Stan Kowalski once wrestled with the problem of having nothing to do. He's since committed himself to many causes. The latest: taking care of homeless veterans.
Stan Kowalski's shoulders and knees are made of titanium, but nobody questions what's in the old wrestler's heart.
The man who was once dubbed "Killer" and "Krusher" and was part of a pro wrestling tag team called Murder Incorporated is now 85. But his 200 yearly appearances for the United Way and tireless campaigning for homeless veterans show that Kowalski will still go to the mat for any cause he believes in.
"There are 740 homeless veterans in Minneapolis and 7,000 around the state, and I want to know why nobody's taking care of them," Kowalski said.
"If it was your family, you'd do something. You don't just leave 'em. Somebody's gotta take care of them."
Kowalski is determined to be that somebody. Last year, he recruited 61 new members to the Veterans of Foreign Wars. Last month, Kowalski, who lives in Blaine, organized and promoted a 9/11 memorial at Spring Lake Park High School.
He may no longer stand 6-foot-3 or approach 300 pounds, but when he says he's going to approach Minneapolis Mayor R.T. Rybak about converting an old elementary school building into a home for destitute veterans, he'll probably have no problem grabbing the mayor's attention.
"I've got unions ready to come in and remodel an abandoned school and turn rooms into apartments," Kowalski said. "And when we get the veterans settled, I'm telling the Veterans Administration to do something to help get these guys jobs."
The man who says he's met kings and dictators and was Ronald Reagan's guest at the president's California ranch is anything but bashful. And he's surely not the villain he played in the ring.
Kowalski has reinvented himself often, but his dedication to service members is the real deal, he said.
Born Bert Smith and raised in northeast Minneapolis, he joined the Navy at age 17 and served on a submarine in the Pacific during World War II. He says he was 5-10 and 160 pounds when he entered the service -- and 6-3 and 250 pounds when he got out.
He wrestled to kill time
He wrestled in the service -- "to give me something to do," he said -- and continued to wrestle at the University of Minnesota. A coach saw something in him and suggested he go to California and become a professional wrestler.
Pro wrestling was different in those days, Kowalski said. Matches weren't orchestrated the way they are now. A wrestler was paid more for winning than losing a match.
He went to the East Coast and tried a few name changes.
"Antino Buddy Marco was one," he said. "I'm not sure where that came from."
Somewhere in New England, he decided to embrace his Polish roots. He thought Kowalski, or something close to it, was the family name before it was changed to Smith. His grandfather called him Stash, so Stan seemed a natural choice.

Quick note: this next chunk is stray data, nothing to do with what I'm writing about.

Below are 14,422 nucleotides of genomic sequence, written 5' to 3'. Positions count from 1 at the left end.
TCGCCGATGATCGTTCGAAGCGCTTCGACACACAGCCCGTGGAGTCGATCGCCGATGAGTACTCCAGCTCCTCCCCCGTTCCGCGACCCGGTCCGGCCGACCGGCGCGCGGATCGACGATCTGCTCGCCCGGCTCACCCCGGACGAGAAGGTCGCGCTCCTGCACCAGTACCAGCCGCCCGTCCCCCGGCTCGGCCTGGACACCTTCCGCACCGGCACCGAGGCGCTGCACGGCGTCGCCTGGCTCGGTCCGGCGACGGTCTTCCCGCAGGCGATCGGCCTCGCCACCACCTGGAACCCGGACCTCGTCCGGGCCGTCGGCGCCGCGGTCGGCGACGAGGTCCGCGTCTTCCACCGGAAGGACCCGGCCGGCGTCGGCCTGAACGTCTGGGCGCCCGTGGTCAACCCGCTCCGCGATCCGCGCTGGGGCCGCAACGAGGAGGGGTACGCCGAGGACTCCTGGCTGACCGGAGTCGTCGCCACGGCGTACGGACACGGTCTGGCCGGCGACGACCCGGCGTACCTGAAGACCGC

19 major titles
There were nicknames, of course: He was "Killer," but there was another Killer Kowalski, a cousin. So he became "Krusher" Kowalski and, later, "The Big K."
And he won -- 19 major titles in all, he said. Between 1950 and 1976, he was in 6,600 professional matches. In a match in Pennsylvania against Bruno Sammartino, he said he helped set a wrestling attendance record and helped take in a record gate at the time, $86,000.
He decided it was time to get out of the ring when a promoter told him the day of a match that his opponent was going to have Kowalski's title before the night was over.
"No way," Kowalski told him. "I'll beat this guy. I'm not gong to have any problems with this guy."
The promoter smiled.
"But he's going to be champion," the promoter said.
Made for TV
Retirement did not sit with him -- or his wife, Cleo -- very well. He ballooned to nearly 320 pounds.
"Every morning I'd get up, eat breakfast, watch TV, have lunch, watch TV, eat supper, watch TV and go to bed," he said.
His wife gave him an ultimatum. Leave the house at 9 and don't return until 5. She didn't care where he went.
He volunteered for the United Way and became the organization's most prolific speaker in the Twin Cities. He became the VFW's state commander, after serving as district and post commander -- a triple crown of sorts. He was the first person in 30 years to hold all three positions at various times. On his massive hand he wears a large ring commemorating his service to the VFW.
He carried the Olympic torch through downtown Minneapolis in 1996 (and says he still has that torch, by the way). He's raised money for University of Minnesota sports programs. He's headed ROTC fund drives and has made dozens of trips to Camp Ripley and the Air Force Reserve's 943th Airlift Wing to see off troops about to be deployed to Iraq, Afghanistan or Kosovo.
One day last week, he spoke at four different locations in one day for the United Way.
"I don't nap," he said. "I've had colon cancer and have a defibrillated heartbeat, but I feel great.
"I just don't have time to slow down. There's too many people to help."
Paul Levy • 612-673-4419